While I went into the session absolutely convinced that Isaiah was spinning a parable about a pregnant (and clearly non-virginal) young lass in his day, with absolutely no allusion to anything that would be happening in Nazareth and Bethlehem many centuries later, I came out of it with a new appreciation for how religious ideas evolve. The meaning and significance of this verse has changed so much over the centuries, for Christians and for Jews. For Christians, the Gospels hardly dwell on the topic of virgin birth and the passage from Isaiah.

 Think of how Moses’ birth narrative is barely touched upon in Exodus. Yes, it’s a miracle how he survived Pharaoh’s henchmen and the torrents of the Nile, but that’s all taken care of in a couple of verses on Exodus. Similarly, the Jesus birth narratives just weren’t that relevant to Christian faith, which was much more centered on his adult ministry and crucifixion. But it sure came to be relevant to Christians over the ensuing centuries, just as Christmas rose to its supreme status in their religious festival cycle (though most of my Christian clergy friends tell me that Easter is still much more important).

In part because of that, Isaiah 7:14 also became a focal point for Jews. As an example, Immanuel, which means God is with us, became the name that launched a thousand synagogues (okay, maybe 20, according to this list - https:// List_of_synagogues_in_the_United_States), and a verse in the very next chapter of Isaiah (8:10), where the phrase Imanu-El occurs again, proclaims that our enemies will never defeat us. This verse inspired a popular Purim song. (See Interestingly, the term Immanuel is found nowhere else in the Hebrew Bible, other than those two chapters. For Isaiah, Immanuel was just a name.

So, whose side is God on, anyway? Pick your translation of a single word, alma, and you can spin diametrically opposing views of history. That’s what makes religion so interesting – and so dangerous.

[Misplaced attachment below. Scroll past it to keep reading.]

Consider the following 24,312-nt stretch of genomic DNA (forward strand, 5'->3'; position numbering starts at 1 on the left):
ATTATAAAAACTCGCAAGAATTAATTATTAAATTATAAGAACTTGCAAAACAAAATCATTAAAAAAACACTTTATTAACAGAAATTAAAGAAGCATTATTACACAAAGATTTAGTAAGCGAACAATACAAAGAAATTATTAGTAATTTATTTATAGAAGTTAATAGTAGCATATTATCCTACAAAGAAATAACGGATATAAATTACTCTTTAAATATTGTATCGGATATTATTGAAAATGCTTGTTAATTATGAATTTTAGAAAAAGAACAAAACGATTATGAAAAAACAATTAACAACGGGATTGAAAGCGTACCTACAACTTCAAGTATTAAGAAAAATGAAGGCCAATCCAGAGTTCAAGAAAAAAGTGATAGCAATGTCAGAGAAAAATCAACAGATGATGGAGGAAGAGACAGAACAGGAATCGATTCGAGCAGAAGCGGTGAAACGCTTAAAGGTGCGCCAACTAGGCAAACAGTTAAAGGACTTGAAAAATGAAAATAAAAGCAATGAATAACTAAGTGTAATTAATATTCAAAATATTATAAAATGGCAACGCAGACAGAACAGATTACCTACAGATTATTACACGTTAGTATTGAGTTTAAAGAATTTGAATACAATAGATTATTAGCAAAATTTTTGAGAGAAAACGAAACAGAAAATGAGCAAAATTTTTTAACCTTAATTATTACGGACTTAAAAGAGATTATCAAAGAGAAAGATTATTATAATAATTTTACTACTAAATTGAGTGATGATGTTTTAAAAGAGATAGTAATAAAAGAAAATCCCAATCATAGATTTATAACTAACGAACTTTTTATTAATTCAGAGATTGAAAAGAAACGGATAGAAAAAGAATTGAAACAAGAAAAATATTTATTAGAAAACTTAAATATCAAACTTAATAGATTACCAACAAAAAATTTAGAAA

And it’s what makes religious dialogue so important.

We have long placed a great emphasis on multiculturalism, inclusiveness and dialogue here. Over Martin Luther King weekend in January, I’ll be involved in our city’s celebration downtown, and we’ll also be featuring a gospel-style Shabbat service. We are responding to the increasing mistrust all around us in the only way that we can – by opening our arms and reaching out to our neighbors.

The Talmud quotes God as stating, “Both the Gentiles and Israelites are my handiwork, therefore, how can I let the former perish on account of the latter?” (Sanhedrin 98b).

We need to be doing intense dialogue because it is our job, as Jews, to heal this world. We won’t always agree with our neighbors, but have much to learn from them, and they from us. The world is divided into two right now, those who talk and those who shoot. When others threaten us, we need to defend ourselves. But otherwise, we need to cultivate dialogue and understanding.

We are all hoping for a 2023 that will feature more talking  and less shooting. Happy secular New Year.

 Rabbi Joshua Hammerman